Larry David doesn’t care about your thinkpieces, and thank God for that.

For its last eight seasons, Curb Your Enthusiasm pushed limits, challenged notions of political correctness and in a lot of cases straight up offended any and every group imaginable. Problematic humor is Larry David’s métier and he’s a master instigator, pushing uncomfortable social idioms of race, gender, sex , you-name-it, for decades before Curb even, as co-creator of Seinfeld (albeit within the limits of Standards & Practices/FCC). But in the six brutal years in which Larry took an unnerving, maybe-it’s-really-over sabbatical from Curb, the world has, ahem, awakened, expecting pop culture to follow suit and taken it to task when it hasn’t. With Curb’s impending return, one wondered how Larry’s new material would fare in the Woke Era, when his old buddy Jerry comes under fire for perceived sexist comments and Dave Chappelle’s grand return is marred by bits deemed insensitive. No one wants to see Curb get torn apart in essays deeming him a Problematic White Male, but we can all agree we’d rather season eight be the last hurrah than be faced with an LD defanged. Thankfully, Larry doesn’t give a fuck.

By the end of the first act of Sunday’s excellent, super-sized season premiere “Foisted!” we’re barraged with a slew of bits and exchanges that insensitively engage with LGBT, African-Americans (and our slang), military vets (PTSD jokes), the disabled, all with a pedophile punchline on top. It only gets more gleefully holy-shit-is-he-serious cringeworthy from there, which is to say, it is glorious. Again, none of this is new Earth for Curb to scorch—season one ended on a pair of episodes titled “Affirmative Action,” which, you can guess, and “The Group” finds Larry drawn into an incest survivors group with predictable results.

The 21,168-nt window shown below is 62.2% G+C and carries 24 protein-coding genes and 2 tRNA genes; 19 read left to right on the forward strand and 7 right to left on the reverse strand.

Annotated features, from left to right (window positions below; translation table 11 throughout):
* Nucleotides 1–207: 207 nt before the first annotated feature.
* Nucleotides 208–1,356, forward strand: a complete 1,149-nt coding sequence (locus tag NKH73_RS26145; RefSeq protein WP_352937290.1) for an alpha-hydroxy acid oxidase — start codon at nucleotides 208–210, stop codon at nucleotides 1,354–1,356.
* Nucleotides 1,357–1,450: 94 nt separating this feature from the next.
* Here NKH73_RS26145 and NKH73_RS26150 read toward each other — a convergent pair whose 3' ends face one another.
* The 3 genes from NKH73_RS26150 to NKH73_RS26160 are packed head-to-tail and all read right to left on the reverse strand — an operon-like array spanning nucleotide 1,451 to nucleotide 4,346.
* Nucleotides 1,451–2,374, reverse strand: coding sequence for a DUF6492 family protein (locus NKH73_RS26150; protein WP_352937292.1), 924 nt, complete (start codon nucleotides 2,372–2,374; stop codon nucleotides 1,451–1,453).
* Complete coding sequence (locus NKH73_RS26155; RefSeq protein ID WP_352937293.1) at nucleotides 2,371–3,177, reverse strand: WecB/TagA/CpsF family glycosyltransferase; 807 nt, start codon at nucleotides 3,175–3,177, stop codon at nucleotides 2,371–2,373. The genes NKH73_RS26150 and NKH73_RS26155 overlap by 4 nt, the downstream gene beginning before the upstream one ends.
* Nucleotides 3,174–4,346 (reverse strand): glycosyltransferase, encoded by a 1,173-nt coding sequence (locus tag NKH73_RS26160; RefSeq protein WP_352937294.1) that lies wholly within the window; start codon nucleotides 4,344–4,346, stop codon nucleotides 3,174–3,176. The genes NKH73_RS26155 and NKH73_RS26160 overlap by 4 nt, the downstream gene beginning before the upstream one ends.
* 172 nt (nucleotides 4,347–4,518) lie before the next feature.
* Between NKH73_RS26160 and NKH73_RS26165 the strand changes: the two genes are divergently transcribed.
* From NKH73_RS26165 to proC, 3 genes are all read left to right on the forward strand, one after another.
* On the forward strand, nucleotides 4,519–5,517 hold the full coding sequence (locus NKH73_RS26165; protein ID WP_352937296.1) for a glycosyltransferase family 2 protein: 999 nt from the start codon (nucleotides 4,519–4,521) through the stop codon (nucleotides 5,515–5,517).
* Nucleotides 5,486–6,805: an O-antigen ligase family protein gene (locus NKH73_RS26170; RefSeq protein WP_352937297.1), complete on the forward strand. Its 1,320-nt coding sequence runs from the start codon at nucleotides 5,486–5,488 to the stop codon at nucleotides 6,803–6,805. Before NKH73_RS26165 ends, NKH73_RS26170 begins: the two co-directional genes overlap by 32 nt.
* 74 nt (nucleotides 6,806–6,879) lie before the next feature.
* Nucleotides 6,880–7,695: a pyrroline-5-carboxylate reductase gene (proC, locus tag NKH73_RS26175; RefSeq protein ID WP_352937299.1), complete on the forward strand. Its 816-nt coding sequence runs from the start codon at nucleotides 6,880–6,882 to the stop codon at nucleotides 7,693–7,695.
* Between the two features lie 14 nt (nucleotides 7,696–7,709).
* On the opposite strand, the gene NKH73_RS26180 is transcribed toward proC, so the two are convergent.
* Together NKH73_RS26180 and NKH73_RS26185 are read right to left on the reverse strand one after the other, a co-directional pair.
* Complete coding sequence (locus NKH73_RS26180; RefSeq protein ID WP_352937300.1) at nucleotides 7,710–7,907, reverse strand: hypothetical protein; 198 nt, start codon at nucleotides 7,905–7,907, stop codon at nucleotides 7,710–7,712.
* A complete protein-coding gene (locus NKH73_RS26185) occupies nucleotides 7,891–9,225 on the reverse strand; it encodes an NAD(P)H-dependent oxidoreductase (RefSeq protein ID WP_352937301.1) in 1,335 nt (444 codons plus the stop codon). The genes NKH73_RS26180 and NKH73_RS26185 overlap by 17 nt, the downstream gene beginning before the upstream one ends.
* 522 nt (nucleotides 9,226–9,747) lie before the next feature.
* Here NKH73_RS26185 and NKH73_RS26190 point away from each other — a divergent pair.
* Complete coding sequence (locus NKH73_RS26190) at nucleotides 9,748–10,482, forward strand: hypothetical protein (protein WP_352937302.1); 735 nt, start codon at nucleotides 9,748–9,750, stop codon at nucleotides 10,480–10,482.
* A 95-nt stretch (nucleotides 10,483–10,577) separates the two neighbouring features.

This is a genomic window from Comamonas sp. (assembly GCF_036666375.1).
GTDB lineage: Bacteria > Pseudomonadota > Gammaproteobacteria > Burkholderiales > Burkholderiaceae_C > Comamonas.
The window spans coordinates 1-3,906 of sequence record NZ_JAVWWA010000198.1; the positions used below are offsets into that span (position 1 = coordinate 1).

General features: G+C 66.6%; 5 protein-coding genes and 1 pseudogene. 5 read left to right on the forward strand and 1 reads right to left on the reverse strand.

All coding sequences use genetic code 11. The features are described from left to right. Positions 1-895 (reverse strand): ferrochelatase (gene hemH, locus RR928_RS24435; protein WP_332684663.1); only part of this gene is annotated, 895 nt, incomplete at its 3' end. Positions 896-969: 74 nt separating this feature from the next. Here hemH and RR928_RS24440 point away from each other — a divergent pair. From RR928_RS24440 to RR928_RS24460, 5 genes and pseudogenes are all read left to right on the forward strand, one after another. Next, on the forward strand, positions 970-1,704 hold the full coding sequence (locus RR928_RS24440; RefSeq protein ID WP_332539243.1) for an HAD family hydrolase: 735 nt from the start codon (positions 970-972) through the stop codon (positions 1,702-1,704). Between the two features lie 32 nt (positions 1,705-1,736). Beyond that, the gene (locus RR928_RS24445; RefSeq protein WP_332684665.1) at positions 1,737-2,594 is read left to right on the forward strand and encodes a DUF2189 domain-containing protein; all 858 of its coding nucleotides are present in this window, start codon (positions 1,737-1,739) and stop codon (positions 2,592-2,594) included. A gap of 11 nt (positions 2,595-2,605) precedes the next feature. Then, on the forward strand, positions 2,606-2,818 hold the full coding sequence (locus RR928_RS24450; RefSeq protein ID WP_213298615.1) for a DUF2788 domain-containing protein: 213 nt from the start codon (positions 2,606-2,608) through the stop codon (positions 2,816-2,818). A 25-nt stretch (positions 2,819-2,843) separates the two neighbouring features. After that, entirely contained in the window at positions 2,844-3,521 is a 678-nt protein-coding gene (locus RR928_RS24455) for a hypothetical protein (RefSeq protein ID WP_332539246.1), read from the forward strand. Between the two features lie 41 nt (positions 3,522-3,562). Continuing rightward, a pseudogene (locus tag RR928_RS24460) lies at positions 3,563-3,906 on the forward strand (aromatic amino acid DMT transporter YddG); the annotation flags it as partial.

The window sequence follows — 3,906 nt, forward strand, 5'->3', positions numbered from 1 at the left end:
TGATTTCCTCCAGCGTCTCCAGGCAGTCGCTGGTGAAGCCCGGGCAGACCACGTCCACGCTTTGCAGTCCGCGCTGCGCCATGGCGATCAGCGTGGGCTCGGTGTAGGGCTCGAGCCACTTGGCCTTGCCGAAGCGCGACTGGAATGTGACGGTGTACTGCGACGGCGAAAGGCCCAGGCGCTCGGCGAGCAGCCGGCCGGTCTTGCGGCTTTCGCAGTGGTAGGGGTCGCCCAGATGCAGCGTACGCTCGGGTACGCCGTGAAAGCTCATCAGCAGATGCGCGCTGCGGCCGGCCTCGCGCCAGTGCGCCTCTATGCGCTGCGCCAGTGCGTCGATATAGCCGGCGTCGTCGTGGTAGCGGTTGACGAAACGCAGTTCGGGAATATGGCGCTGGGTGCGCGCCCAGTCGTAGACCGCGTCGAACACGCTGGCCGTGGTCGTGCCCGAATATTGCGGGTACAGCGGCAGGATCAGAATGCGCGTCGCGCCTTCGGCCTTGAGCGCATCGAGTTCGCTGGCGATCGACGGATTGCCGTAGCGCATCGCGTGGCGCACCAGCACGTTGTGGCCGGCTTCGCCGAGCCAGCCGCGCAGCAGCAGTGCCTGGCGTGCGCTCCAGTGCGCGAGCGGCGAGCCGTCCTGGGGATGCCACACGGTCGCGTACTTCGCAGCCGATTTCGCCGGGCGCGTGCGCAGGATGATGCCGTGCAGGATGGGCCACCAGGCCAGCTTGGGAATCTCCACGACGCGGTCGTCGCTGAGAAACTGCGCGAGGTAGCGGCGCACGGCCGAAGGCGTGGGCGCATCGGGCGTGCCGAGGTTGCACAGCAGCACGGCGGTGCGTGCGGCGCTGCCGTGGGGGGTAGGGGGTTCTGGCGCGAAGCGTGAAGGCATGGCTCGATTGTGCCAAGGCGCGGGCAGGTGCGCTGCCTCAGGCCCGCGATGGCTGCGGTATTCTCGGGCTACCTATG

Speaking with Susie Essman—whose Susie Greene is the profane bully known for putting Larry in his place—shortly after screening the premiere and a later episode which continues the veteran jokes, I asked her about the show navigating its typical territory in a more politically correct climate, and she defended David's insistence on pushing buttons: "Political correctness is not comedy's friend. I understand political correctness, and sensitivity to things. But comedy needs air, comedy needs to breathe, comedy needs to not censor itself. Larry is equal opportunity politically incorrect. Nothing is sacred to him; there is no group that he has not insulted. Whether it's Jews, Muslims, Catholics, Gays, handicapped, stutterers, Tourettes, I mean I could go on and on."